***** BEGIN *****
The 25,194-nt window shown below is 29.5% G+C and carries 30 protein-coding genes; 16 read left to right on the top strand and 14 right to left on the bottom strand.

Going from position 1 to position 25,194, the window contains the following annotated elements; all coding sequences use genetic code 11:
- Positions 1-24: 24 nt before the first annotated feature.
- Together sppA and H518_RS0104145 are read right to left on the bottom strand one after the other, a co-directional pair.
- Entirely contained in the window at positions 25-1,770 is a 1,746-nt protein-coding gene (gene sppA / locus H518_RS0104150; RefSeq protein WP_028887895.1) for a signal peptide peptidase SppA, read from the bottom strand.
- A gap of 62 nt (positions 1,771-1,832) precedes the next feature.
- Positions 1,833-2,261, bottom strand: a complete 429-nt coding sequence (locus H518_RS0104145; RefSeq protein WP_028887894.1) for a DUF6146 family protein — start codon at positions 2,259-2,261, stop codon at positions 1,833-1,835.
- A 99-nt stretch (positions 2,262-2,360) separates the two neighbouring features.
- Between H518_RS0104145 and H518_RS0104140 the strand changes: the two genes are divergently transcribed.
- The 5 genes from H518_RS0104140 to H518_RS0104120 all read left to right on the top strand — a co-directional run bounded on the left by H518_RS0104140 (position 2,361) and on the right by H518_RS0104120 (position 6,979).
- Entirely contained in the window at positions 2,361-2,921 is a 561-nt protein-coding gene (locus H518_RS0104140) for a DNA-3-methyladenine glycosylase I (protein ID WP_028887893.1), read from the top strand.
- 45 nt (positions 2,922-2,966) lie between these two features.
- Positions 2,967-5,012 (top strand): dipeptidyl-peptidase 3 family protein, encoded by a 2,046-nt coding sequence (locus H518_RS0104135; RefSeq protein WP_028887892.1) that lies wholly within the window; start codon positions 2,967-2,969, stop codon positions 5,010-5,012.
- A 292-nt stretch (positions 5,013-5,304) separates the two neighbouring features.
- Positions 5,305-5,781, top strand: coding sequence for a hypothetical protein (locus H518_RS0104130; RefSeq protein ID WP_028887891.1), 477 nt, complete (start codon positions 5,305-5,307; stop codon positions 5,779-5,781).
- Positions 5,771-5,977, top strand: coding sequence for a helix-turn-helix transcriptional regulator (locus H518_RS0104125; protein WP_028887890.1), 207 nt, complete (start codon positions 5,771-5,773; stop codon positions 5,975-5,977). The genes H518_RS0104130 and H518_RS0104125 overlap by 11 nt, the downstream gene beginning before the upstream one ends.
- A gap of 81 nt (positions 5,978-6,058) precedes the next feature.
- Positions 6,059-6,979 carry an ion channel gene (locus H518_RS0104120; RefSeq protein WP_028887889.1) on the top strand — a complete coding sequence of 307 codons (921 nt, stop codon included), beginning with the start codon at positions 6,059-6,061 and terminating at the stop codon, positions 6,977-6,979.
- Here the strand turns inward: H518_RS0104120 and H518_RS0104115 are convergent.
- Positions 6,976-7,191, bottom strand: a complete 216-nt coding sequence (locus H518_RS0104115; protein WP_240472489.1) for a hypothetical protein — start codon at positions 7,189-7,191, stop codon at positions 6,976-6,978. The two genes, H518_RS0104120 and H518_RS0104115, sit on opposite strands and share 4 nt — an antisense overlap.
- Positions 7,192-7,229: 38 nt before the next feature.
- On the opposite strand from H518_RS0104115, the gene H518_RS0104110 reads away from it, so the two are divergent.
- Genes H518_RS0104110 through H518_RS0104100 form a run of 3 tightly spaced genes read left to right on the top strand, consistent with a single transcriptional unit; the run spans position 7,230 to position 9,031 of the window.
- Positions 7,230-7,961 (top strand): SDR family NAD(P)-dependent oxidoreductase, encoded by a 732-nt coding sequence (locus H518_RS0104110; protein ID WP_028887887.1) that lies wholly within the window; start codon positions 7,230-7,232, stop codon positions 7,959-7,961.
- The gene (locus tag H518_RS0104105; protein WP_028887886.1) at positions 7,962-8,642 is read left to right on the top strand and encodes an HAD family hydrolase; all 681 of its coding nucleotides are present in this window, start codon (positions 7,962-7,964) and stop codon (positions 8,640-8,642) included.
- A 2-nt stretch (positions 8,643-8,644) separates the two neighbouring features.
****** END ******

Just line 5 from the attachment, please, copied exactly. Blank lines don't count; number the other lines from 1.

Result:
- Entirely contained in the window at positions 25-1,770 is a 1,746-nt protein-coding gene (gene sppA / locus H518_RS0104150; RefSeq protein WP_028887895.1) for a signal peptide peptidase SppA, read from the bottom strand.